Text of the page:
Ellen Greene, Swoosie Kurtz, Kristin Chenoweth, Stephen Root, Field Cate
Complete Second Season
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All photos © ABC
Reviewed by Will Harris
nce in a blue moon, a television series comes along that is so unique that it cannot help but inspire two thoughts at the same time: 1) “This is one of the most remarkable things I’ve ever seen in my life,” and 2) “There is no way that this series is ever going to succeed.” ABC’s “Pushing Daisies” was a series which inspired both of these thoughts as early as the opening moments of its pilot episode, and as to its fate, the facts are these: although the show definitely did not set the ratings on fire, it was sufficiently beloved by the network to earn a renewal, but when the series returned for its second season with considerably fewer viewers than it had possessed during its initial year, ABC was left with no choice but to cancel the series.
It is hard to imagine that anyone was shocked by this development. Despite the fact that every episode possessed a gorgeous palate of colors that put Warren Beatty’s “Dick Tracy” to shame, the premise alone was enough to keep the average mainstream viewer away: Ned (Lee Pace), a professional piemaker, can bring dead people and things back to life, with the caveats that a) if the dead person or thing stays alive for more than a minute, something or someone else must die in their place in order to keep the balance of the universe in check, and b) if he touches the revived person or thing a second time, then they die again…for good. Beyond the heavy premise, however, “Pushing Daisies” had such a uniquely dark, comedic tone and odd timing that it was never going to be a show that the masses would embrace.
The show’s second season found the series beginning to delve further into the families of its main characters, putting considerable focus onto the revelation from the Season One finale that Lily (Swoosie Kurtz) was actually the mother of Chuck (Anna Friel). Indeed, it was a secret so significant that knowing it actually drove Olive Snook (Kristin Chenoweth) to a nunnery. There was more discussion about the missing daughter of private investigator Emerson Cod (Chi McBride), an introduction to the piemaker’s two magician half-brothers, and the welcoming of a mysterious new character – Dwight Dixon (Stephen Root) – into the fold, one with a significant connection to Ned’s past. As ever, however, there was just as much focus on the case of the week, allowing for well-utilized guest appearances from Fred Willard, Kerri Kenney, David Arquette, French Stewart, Missy Pyle, Nora Dunn, Wendie Malick, Shelley Berman, Robert Picardo, Fred Williamson, Orlando Jones, and even George Hamilton.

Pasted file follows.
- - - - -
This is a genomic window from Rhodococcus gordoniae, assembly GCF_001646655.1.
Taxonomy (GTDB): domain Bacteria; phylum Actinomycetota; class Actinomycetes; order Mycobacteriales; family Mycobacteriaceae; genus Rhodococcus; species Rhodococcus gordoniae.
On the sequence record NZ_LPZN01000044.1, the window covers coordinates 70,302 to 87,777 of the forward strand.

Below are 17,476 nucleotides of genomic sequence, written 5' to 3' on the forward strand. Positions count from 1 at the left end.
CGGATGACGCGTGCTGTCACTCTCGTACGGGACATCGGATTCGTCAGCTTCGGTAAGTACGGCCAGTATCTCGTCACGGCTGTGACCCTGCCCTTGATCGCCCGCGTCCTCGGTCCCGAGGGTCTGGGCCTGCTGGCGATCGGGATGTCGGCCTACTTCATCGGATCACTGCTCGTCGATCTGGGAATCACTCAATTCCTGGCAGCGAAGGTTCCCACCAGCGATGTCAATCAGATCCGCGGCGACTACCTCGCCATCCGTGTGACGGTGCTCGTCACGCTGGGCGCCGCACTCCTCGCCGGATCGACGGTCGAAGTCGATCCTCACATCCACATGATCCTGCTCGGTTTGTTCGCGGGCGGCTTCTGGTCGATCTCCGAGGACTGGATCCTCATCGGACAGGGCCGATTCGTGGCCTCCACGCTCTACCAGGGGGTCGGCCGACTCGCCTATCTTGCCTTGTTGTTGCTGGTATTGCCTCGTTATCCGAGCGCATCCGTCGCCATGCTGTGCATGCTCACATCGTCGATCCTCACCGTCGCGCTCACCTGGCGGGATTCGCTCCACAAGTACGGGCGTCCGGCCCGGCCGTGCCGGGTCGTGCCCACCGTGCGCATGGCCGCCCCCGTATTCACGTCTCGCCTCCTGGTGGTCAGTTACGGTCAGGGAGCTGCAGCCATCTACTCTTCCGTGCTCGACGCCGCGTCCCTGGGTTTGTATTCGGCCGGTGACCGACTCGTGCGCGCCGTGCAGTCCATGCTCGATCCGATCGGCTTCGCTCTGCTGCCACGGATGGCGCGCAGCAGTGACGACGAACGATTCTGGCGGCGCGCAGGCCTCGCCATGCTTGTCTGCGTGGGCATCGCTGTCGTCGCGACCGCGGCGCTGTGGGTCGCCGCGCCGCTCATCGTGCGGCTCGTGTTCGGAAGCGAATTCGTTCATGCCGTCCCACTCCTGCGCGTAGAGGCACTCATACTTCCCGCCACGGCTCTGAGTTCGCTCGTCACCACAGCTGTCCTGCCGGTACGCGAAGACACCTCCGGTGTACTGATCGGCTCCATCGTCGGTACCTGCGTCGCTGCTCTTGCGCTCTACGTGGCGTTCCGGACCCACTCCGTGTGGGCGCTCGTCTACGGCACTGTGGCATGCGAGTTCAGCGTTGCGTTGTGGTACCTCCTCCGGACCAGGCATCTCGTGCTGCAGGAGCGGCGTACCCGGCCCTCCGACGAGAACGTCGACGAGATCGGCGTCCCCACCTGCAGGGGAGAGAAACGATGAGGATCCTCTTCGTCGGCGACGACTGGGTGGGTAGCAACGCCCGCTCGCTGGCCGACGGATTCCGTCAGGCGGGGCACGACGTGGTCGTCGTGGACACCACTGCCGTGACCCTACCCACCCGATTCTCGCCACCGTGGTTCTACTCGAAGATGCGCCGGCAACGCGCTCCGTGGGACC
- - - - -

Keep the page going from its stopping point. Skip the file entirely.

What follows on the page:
“Pushing Daisies” was always destined to be a cult show with a short run, so much so that we should really just thank the gods of television that we even got a second season. With that said, however, we would be remiss if we didn’t acknowledge a certain amount of annoyance with the series’ decision to try and offer a rapid-fire wrap-up in the last two minutes of the final episode. If you didn’t catch it during its summer airing on ABC (and you’d be forgiven if you didn’t), you’ll be reminded of a parent who’s reading their child a bedtime story but needs desperately to pee, so they rush through the last dozen pages at a quick clip just get it over with. As well-intentioned as it may have been to try and assure viewers that there’s a certain amount of happily-ever-after in the future of Ned, Chuck, and the rest of the “Pushing Daisies” gang, one can’t help but feel that, all things being equal, it would’ve been better if they had just left well enough alone and ended things without any specific closure. What, like the viewers of this show don’t have the imagination to make up their own happy ending?
Special Features: There are four featurettes – “The Master Piemaker: Inside the Mind of Creator Bryan Fuller,” “From Oven to Table: Crafting a Script Idea into Reality,” “Secret Sweet Ingredients: Spotlight on Composer Jim Dooley’s Work,” and “Add a Little Magic: Executing Some Giant-Sized Visual Effects” – which fans will certainly enjoy. Still, it would’ve been nice to get some comments from Fuller about the conclusion of the series. (It’s not like there wasn’t time to get something committed to film between its cancellation and this DVD release.)